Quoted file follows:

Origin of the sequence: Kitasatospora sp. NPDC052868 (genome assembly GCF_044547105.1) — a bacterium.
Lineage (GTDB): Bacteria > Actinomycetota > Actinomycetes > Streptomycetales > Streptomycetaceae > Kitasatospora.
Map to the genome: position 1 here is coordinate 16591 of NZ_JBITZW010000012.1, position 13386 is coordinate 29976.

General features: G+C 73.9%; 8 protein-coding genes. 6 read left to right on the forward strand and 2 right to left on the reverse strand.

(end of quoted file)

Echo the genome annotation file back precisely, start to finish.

Origin of the sequence: Kitasatospora sp. NPDC052868 (genome assembly GCF_044547105.1) — a bacterium.
Lineage (GTDB): Bacteria > Actinomycetota > Actinomycetes > Streptomycetales > Streptomycetaceae > Kitasatospora.
Map to the genome: position 1 here is coordinate 16591 of NZ_JBITZW010000012.1, position 13386 is coordinate 29976.

General features: G+C 73.9%; 8 protein-coding genes. 6 read left to right on the forward strand and 2 right to left on the reverse strand.